Coastal Maritime Stevedoring, LLC

B-296627: Sep 22, 2005

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Coastal Maritime Stevedoring, LLC protests the award of a contract to Marine Terminal Corporation East (MTCE) under request for proposals (RFP) No. W81GYE-05-R-0003, issued by the U.S. Army Surface Deployment and Distribution Command for stevedore and related terminal services at Blount Island Terminal in Jacksonville, Florida. The protester argues that the Army's evaluation of MTCE's proposal and the agency's "best value" determination were unreasonable.

We sustain the protest.

B-296627, Coastal Maritime Stevedoring, LLC, September 22, 2005

DOCUMENT FOR PUBLIC RELEASE
The decision issued on the date below was subject to a GAO Protective Order. This redacted version has been approved for public release.

Decision

Matter of: Coastal Maritime Stevedoring, LLC

File: B-296627

Date: September 22, 2005

Michael A. Gordon, Esq., and Donald C. Holmes, Esq., Holmes & Gordon, for the protester.

Capt. Geraldine Chanel, Department of the Army, for the agency.

Jennifer D. Westfall-McGrail, Esq., and Christine S. Melody, Esq., Office of the General Counsel, GAO, participated in the preparation of the decision.

DIGEST

1. Source selection authority unreasonably rated as satisfactory an offeror's small business subcontracting plan that failed to address many of the required elements of Federal Acquisition Regulation sect. 19.704 and that furnished conflicting information regarding offeror's overall objective for small business subcontracting.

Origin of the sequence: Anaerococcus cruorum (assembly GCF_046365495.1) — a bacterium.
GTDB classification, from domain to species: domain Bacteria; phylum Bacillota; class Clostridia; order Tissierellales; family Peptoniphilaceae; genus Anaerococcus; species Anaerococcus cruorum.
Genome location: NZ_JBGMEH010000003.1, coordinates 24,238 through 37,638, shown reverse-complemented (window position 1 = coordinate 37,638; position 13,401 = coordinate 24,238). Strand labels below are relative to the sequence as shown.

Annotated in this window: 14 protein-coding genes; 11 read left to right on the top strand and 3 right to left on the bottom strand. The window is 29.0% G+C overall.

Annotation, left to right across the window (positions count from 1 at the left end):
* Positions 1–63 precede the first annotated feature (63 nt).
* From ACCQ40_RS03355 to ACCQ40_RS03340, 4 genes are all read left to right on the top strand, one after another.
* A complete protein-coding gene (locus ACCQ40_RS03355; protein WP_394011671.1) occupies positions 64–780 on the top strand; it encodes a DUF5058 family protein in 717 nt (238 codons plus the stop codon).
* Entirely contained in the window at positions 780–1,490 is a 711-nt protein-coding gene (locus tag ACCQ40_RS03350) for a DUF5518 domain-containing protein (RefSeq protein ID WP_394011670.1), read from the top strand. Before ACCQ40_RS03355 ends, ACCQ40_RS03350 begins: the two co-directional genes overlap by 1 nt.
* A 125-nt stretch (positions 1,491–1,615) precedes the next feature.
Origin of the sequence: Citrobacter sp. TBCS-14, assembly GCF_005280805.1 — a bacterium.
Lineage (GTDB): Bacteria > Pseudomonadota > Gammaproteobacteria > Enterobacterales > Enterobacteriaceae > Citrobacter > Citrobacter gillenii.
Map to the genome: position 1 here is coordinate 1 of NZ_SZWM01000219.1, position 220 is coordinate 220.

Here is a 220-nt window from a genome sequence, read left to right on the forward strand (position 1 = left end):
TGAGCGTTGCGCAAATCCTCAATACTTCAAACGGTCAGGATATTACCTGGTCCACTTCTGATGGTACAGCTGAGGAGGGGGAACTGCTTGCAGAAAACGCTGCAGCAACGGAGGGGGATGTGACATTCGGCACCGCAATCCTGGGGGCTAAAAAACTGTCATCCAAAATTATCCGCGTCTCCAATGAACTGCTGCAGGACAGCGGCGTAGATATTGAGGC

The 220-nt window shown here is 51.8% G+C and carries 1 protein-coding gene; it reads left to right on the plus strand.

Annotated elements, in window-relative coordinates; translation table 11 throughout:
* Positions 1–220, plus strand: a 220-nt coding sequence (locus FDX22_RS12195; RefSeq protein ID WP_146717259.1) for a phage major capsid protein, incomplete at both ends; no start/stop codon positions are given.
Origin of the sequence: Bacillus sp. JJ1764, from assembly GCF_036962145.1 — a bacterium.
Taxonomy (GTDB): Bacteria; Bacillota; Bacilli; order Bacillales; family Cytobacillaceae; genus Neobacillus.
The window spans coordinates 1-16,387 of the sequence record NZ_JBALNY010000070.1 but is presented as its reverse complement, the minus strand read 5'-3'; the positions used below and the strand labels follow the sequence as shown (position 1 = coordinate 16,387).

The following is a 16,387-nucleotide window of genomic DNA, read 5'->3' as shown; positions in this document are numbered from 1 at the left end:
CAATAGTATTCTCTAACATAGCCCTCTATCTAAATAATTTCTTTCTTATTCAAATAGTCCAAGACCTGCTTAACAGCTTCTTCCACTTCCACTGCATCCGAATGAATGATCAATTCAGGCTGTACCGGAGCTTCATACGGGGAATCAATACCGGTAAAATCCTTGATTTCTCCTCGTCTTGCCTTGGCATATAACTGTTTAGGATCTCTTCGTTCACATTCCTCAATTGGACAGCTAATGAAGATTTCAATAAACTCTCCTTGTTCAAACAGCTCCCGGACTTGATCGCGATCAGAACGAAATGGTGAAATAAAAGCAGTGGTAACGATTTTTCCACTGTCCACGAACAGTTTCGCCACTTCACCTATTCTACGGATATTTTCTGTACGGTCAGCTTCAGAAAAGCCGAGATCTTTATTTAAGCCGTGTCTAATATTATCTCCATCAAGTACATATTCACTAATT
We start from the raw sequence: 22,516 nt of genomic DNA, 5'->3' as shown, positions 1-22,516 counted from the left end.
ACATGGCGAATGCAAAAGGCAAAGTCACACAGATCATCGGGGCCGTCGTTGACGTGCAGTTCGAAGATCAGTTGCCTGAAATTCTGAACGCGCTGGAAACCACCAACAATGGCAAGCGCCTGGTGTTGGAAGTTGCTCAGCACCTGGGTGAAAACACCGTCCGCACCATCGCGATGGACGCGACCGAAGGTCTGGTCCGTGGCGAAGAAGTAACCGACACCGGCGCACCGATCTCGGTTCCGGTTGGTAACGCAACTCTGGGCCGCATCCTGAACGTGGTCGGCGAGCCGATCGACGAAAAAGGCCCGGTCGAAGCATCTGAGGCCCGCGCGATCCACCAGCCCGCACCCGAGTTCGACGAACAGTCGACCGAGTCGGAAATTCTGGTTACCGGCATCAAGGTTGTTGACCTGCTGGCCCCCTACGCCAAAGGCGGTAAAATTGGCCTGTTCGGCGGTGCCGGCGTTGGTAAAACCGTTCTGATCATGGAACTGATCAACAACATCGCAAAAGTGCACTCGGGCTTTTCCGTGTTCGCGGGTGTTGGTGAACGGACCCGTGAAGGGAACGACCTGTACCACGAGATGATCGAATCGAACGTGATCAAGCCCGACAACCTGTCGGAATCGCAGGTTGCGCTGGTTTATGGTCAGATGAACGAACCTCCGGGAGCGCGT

2. Price/technical tradeoff determination that failed to take into consideration several of the advantages of protester's higher-rated, higher-priced proposal was not reasonably based.

DECISION

Coastal Maritime Stevedoring, LLC protests the award of a contract to Marine Terminal Corporation East (MTCE) under request for proposals (RFP) No. W81GYE-05-R-0003, issued by the U.S. Army Surface Deployment and Distribution Command for stevedore and related terminal services at Blount Island Terminal in Jacksonville, Florida. The protester argues that the Army's evaluation of MTCE's proposal and the agency's –best value— determination were unreasonable.

We sustain the protest.

BACKGROUND

Services to be furnished pursuant to the contract include the discharge and loading of ships, rail cars, and trucks and the drayage of containers between rail, truck, and ship staging areas. The solicitation requires that the contractor be capable of handling multiple and simultaneous vessel, rail, and truck operations on an around'the-clock basis. RFP Performance Work Statement at 10. The contractor is required to furnish all of the equipment needed to perform the services.